The 2014 World Junior Championship is set to begin Thursday in Malmö, Sweden with the Czech Republic squad looking to surprise some observers. The Czechs performed well last year in Ufa, Russia, beating Latvia, Switzerland and Finland before being eliminated by the United States in the quarterfinals following a 7-0 victory for the Americans. The Czechs ended last year's WJC in fifth place, but may be hard pressed to equal that accomplishment this year.
This year the team is not expected to be as strong as last year, mainly because key skaters from the 2013 WJC – Tomáš Hertl, Dmitrij Jaškin and Martin Frk – are no longer eligible, nor is Patrik Bartošák, who guarded the net for the Czech's last year and ended the 2012-13 season as the CHL's top goaltender. Nevertheless, players and coaches believe in achieving success and cite the quater-finals as the stage where they'd like to progress to, at the least.
That task may not be an easy one for the Czechs, however, given that their preliminary round includes games against the United States and Canada in the first two games. After that, however, they will square off against Germany and Slovakia, two teams where the odds of winning improve considerably.
The situation in the net might have been complicated last year with Bartošák and Matěj Machovský, the current Extraliga starter for Martin Straka's Pilsen club. But this year, the team has three goalies entering the competition with an equal chance of landing the starting position.
If one of the three is expected to be the number one over the others, it's Marek Langhamer, who plays for the Medicine Hat Tigers goaltenders of the WHL. Langhamer is a Phoenix Coyotes prospect and looks to prove himself in Sweden with the hope of impressing the Coyotes' management enough to give him a pro contract at the end of this season.
One of the other two goaltenders, Daniel Dolejš, is a starter for Vítkovice, an Extraliga team from Ostrava. Coming into the top league from the First League at mid-season, Dolejš is also expected by some to be the starting Czech netminder over Langhamer. The third goalie is Dominik Hrachovina, who plays for Tappara's Under-20 team in Finland.
On defense, the Czechs are bringing to Malmö a solid mix of offensive blueliners and big rearguards. Led by team captain Petr Šidlík, the defense has a lot to prove as there are simply no big names on the list and only 18-year-old Jan Košťálek has been drafted. Also, the team will miss one of the top Czech prospects from the 2013 draft, Jan Štencel, who is a permanent member of the Vítkovice team in the Extraliga, but was overlooked at the NHL Draft. Injury will keep him in his homeland at the time of this event.
It's not a certainty who will step up and lead this defense, but Šidlík is one of those who are expected to do so. He played at the 2013 World Juniors in Russia and now is in his third season with the QMJHL's Victoriaville Tigres. This 6-foot, 194-pound native of Jihlava can play a good, solid two-way style of hockey. Another CHL-based blueliner is Michal Plutnar, also supposed to be one of the defensive leaders and also in his third season in North America playing for the WHL's Tri-City Americans. Plutnar has bulked up and is looking to play a two-way game in Malmö following his rookie camp stint with the Detroit Red Wings this past summer.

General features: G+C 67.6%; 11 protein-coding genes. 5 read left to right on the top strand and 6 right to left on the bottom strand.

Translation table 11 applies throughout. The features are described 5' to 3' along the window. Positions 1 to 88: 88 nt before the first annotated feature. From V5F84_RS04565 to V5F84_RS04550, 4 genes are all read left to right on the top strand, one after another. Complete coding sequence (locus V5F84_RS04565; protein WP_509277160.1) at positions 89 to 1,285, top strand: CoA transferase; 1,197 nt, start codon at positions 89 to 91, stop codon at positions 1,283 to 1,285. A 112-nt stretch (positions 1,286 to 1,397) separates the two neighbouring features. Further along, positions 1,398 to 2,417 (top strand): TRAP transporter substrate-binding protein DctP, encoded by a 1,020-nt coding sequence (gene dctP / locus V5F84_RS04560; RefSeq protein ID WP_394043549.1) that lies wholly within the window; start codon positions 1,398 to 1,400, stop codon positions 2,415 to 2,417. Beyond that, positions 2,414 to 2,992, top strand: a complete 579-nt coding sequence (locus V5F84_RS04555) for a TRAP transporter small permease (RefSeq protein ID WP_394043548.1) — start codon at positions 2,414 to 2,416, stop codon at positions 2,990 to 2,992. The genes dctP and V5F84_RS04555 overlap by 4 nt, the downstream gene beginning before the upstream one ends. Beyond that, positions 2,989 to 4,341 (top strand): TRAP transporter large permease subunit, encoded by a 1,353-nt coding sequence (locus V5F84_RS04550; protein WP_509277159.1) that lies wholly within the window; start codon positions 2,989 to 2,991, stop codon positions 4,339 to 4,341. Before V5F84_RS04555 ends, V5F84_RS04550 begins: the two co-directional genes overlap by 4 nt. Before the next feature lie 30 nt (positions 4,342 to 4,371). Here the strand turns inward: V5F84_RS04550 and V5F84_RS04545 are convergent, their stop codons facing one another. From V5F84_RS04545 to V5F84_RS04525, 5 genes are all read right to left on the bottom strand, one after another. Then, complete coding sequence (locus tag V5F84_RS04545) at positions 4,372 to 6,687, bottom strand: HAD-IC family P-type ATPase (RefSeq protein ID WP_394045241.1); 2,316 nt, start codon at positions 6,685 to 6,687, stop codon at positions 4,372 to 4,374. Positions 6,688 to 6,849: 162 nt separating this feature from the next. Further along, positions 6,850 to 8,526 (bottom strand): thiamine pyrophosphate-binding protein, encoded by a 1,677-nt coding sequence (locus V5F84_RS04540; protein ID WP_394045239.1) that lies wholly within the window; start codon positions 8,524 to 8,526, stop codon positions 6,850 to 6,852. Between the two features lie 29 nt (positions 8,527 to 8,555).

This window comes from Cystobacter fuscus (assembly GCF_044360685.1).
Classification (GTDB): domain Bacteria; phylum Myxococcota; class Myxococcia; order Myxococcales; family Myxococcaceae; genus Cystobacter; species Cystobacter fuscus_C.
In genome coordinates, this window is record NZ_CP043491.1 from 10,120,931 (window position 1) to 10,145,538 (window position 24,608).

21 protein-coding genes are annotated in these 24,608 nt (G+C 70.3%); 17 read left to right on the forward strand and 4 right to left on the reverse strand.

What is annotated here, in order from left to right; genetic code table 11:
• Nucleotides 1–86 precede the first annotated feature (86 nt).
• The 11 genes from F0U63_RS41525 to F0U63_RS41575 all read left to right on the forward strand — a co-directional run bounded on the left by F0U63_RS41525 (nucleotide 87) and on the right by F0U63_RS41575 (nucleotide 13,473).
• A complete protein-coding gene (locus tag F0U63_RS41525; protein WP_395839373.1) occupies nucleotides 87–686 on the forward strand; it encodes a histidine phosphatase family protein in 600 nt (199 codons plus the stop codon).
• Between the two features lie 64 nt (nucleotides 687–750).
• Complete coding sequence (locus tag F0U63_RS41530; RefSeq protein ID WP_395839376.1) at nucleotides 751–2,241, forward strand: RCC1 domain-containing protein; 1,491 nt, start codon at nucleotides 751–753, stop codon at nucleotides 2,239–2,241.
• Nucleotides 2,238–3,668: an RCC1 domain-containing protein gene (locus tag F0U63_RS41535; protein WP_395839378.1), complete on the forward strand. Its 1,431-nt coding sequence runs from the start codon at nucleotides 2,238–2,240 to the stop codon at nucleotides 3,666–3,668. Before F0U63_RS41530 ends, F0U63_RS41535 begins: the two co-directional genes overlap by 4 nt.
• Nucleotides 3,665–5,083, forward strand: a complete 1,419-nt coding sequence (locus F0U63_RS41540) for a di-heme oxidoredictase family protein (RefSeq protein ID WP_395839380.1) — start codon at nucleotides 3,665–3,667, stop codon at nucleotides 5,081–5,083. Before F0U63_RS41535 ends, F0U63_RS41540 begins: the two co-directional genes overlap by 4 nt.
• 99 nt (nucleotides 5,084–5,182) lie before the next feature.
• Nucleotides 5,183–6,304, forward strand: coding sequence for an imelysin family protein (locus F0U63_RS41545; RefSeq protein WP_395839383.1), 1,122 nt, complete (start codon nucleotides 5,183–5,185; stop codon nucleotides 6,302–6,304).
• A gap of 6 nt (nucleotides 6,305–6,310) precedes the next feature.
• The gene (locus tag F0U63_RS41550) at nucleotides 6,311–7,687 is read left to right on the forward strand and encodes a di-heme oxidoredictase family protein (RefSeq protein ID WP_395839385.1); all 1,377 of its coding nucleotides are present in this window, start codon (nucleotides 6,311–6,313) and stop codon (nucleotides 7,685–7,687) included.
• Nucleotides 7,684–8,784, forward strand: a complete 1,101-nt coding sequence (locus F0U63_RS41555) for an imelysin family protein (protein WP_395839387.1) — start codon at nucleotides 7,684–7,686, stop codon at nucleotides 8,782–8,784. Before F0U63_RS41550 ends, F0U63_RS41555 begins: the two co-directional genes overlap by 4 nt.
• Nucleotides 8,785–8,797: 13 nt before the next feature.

Of the bigger defensemen, the one that may be the most intimidating is an 18-year-old member of the Saskatoon Blades, David Němeček. After a fairly subpar year in Sarnia, he decided to go west and it's been good for both his offense and defense. At 6' 4'' and 198 pounds, he's the biggest Czech on the roster. Němeček is also feared and willing to play physical hockey, which will be valuable to the Czechs since their offense isn't very intimidating.
The aforementioned Košťálek is supposed to bring his A-game to Sweden after he was drafted by the Winnipeg Jets in the fourth round of the 2013 draft. The native of Prague has already reached his point total set in his QMJHL rookie season last year with 18 in 27 games, so he'll be looking to continue his rise at the World Juniors, as well.
In the forward ranks, the Czech team will be relying on its youngest stars with Ondřej Kaše, David Pastrňák and Jakub Vrána eligible for the 2014 NHL Draft, and Pavel Zacha eligible in 2015. The leader, however, will be Radek Faksa, who was drafted 13th overall in 2012 by the Dallas Stars. The big, 6'3“ winger is in his third season with the Kitchener Rangers of the OHL and currently has 25 points in 29 games. He's been to a couple of training camps with the Stars already, meeting, among others, Czech legend Jaromír Jágr, and the Stars also gave him a chance to show what he's got in two AHL games with Texas. But Faksa is about the only big name out of those on this year's Czech roster who have been eligible from previous drafts.